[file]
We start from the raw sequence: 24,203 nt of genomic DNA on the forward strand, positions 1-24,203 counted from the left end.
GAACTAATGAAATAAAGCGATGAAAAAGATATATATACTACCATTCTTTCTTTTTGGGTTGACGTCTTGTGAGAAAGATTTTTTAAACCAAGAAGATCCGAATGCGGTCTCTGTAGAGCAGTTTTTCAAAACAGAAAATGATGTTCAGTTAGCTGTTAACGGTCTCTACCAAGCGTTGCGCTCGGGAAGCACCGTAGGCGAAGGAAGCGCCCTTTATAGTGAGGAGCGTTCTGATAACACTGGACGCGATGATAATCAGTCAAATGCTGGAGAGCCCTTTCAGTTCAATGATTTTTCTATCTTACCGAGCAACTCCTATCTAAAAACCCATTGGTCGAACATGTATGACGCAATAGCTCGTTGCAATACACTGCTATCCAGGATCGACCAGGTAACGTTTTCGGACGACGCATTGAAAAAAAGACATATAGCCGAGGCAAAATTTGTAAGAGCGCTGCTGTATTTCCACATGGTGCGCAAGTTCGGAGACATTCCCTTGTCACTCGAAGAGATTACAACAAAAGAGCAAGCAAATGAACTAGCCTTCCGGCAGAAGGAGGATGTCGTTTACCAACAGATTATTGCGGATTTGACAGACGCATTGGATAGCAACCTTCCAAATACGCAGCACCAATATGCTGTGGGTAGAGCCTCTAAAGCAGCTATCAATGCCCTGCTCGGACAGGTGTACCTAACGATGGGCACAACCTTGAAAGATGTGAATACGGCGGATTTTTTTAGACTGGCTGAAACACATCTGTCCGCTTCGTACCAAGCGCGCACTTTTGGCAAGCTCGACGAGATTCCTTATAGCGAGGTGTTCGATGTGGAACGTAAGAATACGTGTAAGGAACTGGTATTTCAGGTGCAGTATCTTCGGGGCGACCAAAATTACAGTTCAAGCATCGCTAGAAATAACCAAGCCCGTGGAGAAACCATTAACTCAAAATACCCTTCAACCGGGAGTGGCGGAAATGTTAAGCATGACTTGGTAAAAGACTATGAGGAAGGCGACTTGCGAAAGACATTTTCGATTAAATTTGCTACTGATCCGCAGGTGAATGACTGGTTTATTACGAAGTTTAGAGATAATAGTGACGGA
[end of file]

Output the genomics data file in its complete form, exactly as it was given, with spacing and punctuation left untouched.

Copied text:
We start from the raw sequence: 24,203 nt of genomic DNA on the forward strand, positions 1-24,203 counted from the left end.
GAACTAATGAAATAAAGCGATGAAAAAGATATATATACTACCATTCTTTCTTTTTGGGTTGACGTCTTGTGAGAAAGATTTTTTAAACCAAGAAGATCCGAATGCGGTCTCTGTAGAGCAGTTTTTCAAAACAGAAAATGATGTTCAGTTAGCTGTTAACGGTCTCTACCAAGCGTTGCGCTCGGGAAGCACCGTAGGCGAAGGAAGCGCCCTTTATAGTGAGGAGCGTTCTGATAACACTGGACGCGATGATAATCAGTCAAATGCTGGAGAGCCCTTTCAGTTCAATGATTTTTCTATCTTACCGAGCAACTCCTATCTAAAAACCCATTGGTCGAACATGTATGACGCAATAGCTCGTTGCAATACACTGCTATCCAGGATCGACCAGGTAACGTTTTCGGACGACGCATTGAAAAAAAGACATATAGCCGAGGCAAAATTTGTAAGAGCGCTGCTGTATTTCCACATGGTGCGCAAGTTCGGAGACATTCCCTTGTCACTCGAAGAGATTACAACAAAAGAGCAAGCAAATGAACTAGCCTTCCGGCAGAAGGAGGATGTCGTTTACCAACAGATTATTGCGGATTTGACAGACGCATTGGATAGCAACCTTCCAAATACGCAGCACCAATATGCTGTGGGTAGAGCCTCTAAAGCAGCTATCAATGCCCTGCTCGGACAGGTGTACCTAACGATGGGCACAACCTTGAAAGATGTGAATACGGCGGATTTTTTTAGACTGGCTGAAACACATCTGTCCGCTTCGTACCAAGCGCGCACTTTTGGCAAGCTCGACGAGATTCCTTATAGCGAGGTGTTCGATGTGGAACGTAAGAATACGTGTAAGGAACTGGTATTTCAGGTGCAGTATCTTCGGGGCGACCAAAATTACAGTTCAAGCATCGCTAGAAATAACCAAGCCCGTGGAGAAACCATTAACTCAAAATACCCTTCAACCGGGAGTGGCGGAAATGTTAAGCATGACTTGGTAAAAGACTATGAGGAAGGCGACTTGCGAAAGACATTTTCGATTAAATTTGCTACTGATCCGCAGGTGAATGACTGGTTTATTACGAAGTTTAGAGATAATAGTGACGGA